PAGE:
I’ve heard almost everyone I know, who knew my niece Kami, say something along those lines since she passed. I wouldn’t be surprised if it is the most common feeling expressed ever by loved ones when anyone dies, because even if you basically treated a person well, we are human; miscommunications happen, we get impatient with each other, snap when we should speak with love, get too busy with the urgent and neglect the important, fail to understand the burdens someone else is carrying and criticize when we should just love–even in the best of circumstances. It is always going to seem, with loss, like you could have done better. And if there was indeed any problem between you or mistreatment on your part, it will probably seem bigger/worse to you when the person is not here anymore–when you can only say “I’m sorry” and “I love you” to the air and hope she hears.

The lesson is obvious and I hope we will all hold on to it the rest of our lives instead of letting the passage of time numb us to it. Since that day, I have spoken harshly to someone I love, and I regretted it and apologized much more quickly than I would have before.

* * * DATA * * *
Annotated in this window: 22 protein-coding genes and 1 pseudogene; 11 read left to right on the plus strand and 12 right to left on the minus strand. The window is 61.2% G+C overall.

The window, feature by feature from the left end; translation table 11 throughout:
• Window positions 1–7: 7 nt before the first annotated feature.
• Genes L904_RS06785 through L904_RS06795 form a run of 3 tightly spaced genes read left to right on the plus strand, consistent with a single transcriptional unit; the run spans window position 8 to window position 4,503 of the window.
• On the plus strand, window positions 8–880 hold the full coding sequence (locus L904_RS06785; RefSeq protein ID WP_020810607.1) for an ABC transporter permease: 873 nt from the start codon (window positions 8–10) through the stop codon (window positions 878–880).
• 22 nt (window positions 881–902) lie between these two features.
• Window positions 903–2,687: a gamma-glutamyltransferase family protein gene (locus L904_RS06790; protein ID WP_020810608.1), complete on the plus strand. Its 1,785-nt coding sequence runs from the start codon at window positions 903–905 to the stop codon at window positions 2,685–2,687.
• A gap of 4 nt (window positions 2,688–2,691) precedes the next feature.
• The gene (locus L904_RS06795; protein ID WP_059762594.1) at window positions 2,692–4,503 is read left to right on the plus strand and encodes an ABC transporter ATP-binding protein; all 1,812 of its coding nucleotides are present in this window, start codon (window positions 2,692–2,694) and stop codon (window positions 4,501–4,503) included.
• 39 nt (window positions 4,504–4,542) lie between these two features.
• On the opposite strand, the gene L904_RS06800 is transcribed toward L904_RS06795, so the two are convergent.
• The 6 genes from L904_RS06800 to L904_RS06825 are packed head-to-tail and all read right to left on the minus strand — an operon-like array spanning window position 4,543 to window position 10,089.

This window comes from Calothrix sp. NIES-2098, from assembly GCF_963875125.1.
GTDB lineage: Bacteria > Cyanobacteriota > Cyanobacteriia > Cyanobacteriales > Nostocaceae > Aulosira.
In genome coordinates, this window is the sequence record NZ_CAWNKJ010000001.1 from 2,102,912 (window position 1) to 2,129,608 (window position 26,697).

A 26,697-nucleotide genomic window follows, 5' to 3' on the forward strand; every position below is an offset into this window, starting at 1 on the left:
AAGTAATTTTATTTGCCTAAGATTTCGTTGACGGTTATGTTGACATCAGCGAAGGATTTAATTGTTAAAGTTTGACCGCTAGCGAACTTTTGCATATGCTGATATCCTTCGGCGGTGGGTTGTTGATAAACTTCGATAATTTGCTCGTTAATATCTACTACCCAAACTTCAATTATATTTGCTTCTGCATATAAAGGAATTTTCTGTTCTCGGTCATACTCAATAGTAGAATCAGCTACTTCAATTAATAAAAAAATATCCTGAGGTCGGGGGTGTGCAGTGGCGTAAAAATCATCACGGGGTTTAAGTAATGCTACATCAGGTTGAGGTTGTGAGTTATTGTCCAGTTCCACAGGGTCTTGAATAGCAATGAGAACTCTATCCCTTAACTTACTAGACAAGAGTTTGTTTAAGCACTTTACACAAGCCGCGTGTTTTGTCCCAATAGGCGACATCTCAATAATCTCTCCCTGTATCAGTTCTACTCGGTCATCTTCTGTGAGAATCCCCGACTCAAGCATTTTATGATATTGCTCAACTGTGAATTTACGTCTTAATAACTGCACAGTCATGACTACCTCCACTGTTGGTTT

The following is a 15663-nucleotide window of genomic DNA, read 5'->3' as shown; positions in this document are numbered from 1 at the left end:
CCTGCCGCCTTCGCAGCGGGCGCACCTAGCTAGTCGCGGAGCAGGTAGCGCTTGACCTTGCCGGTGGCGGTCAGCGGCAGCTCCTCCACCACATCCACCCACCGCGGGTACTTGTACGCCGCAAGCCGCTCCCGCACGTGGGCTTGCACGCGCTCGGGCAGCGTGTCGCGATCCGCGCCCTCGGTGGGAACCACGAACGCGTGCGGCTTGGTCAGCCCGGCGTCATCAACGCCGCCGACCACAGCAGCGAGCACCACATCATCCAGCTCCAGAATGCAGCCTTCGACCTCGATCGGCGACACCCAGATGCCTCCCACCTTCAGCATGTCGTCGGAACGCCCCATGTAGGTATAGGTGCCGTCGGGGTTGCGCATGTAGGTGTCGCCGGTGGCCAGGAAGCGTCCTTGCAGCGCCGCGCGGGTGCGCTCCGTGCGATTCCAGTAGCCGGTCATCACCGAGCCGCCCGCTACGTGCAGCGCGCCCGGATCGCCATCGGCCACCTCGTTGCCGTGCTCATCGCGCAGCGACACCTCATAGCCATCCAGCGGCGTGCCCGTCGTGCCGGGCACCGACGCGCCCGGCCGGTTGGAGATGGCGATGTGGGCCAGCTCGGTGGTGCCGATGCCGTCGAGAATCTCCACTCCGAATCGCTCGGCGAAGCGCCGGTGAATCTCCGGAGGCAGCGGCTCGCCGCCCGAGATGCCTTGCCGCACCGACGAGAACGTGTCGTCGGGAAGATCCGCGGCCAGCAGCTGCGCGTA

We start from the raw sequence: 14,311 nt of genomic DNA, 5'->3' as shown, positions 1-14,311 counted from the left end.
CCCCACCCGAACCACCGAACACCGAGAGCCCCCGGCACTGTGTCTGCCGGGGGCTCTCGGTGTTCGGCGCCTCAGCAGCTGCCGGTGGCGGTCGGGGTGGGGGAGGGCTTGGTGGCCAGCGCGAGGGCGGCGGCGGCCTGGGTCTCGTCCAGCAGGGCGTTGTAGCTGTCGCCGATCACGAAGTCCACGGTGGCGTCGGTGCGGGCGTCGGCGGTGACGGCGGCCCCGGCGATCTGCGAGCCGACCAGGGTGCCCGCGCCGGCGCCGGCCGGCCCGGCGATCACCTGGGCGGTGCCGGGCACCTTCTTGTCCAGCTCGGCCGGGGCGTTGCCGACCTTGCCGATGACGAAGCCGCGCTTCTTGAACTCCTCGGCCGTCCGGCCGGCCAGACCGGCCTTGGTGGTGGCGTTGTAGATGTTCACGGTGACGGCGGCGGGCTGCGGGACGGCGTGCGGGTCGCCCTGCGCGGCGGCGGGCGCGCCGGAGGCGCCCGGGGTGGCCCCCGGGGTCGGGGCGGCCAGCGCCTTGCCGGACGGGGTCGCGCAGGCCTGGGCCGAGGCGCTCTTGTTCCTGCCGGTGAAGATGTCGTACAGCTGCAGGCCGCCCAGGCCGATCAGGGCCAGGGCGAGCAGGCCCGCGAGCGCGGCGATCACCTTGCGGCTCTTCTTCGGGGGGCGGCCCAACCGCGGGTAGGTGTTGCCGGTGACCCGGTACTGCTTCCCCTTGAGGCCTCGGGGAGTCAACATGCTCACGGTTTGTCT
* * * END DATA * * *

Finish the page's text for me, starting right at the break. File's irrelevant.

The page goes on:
I don’t like regrets. I have enough of them already to last me the rest of my life – don’t need any more. If I have wronged you, I’m sorry. If you have wronged me, I forgive you.

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Dedicated to Kami Hunter – Peril and Rescue on the Farm

The below is also published in the 2009-2010 Tarrant County College Fine Arts Literary Journal, “Marine Creek Reflections,” along with a few other of my pieces which I may add here later.   These three narratives are all true.

The “28 pound screaming angel with golden curls” in the final of the three accounts, is my precious niece, Kami Deann Hunter, who passed from this plane of existence on May 1, 2013.  She asked me before she left us to write her biography.  I reminded her that I had already begun in a way, having written this about her.  My brother Paul, in the first story, is her father.   We are all brokenhearted to lose her, but I hope comforted a little remembering her precious, unique personality and courageous spirit evidenced so early in life.